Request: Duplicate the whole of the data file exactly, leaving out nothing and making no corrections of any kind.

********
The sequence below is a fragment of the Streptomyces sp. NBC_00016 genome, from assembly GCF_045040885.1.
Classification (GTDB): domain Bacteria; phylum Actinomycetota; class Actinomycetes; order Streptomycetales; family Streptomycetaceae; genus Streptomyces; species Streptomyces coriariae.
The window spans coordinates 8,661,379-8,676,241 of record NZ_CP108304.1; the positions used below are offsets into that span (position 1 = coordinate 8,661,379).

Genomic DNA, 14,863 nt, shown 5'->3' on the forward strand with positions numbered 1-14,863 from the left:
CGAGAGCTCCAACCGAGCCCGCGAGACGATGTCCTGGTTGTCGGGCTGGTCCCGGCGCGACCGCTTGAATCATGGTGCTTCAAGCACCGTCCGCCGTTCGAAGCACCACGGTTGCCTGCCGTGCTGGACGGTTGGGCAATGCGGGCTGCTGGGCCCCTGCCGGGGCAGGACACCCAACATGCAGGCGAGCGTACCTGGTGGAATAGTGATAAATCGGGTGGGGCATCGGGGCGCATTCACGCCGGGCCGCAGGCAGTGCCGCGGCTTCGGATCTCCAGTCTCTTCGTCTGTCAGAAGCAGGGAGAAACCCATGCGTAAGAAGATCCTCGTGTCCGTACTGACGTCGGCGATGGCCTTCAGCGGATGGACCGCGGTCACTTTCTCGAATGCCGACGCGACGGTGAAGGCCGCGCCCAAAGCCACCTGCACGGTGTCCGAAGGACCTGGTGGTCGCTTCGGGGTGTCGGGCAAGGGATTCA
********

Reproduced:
The sequence below is a fragment of the Streptomyces sp. NBC_00016 genome, from assembly GCF_045040885.1.
Classification (GTDB): domain Bacteria; phylum Actinomycetota; class Actinomycetes; order Streptomycetales; family Streptomycetaceae; genus Streptomyces; species Streptomyces coriariae.
The window spans coordinates 8,661,379-8,676,241 of record NZ_CP108304.1; the positions used below are offsets into that span (position 1 = coordinate 8,661,379).

Genomic DNA, 14,863 nt, shown 5'->3' on the forward strand with positions numbered 1-14,863 from the left:
CGAGAGCTCCAACCGAGCCCGCGAGACGATGTCCTGGTTGTCGGGCTGGTCCCGGCGCGACCGCTTGAATCATGGTGCTTCAAGCACCGTCCGCCGTTCGAAGCACCACGGTTGCCTGCCGTGCTGGACGGTTGGGCAATGCGGGCTGCTGGGCCCCTGCCGGGGCAGGACACCCAACATGCAGGCGAGCGTACCTGGTGGAATAGTGATAAATCGGGTGGGGCATCGGGGCGCATTCACGCCGGGCCGCAGGCAGTGCCGCGGCTTCGGATCTCCAGTCTCTTCGTCTGTCAGAAGCAGGGAGAAACCCATGCGTAAGAAGATCCTCGTGTCCGTACTGACGTCGGCGATGGCCTTCAGCGGATGGACCGCGGTCACTTTCTCGAATGCCGACGCGACGGTGAAGGCCGCGCCCAAAGCCACCTGCACGGTGTCCGAAGGACCTGGTGGTCGCTTCGGGGTGTCGGGCAAGGGATTCA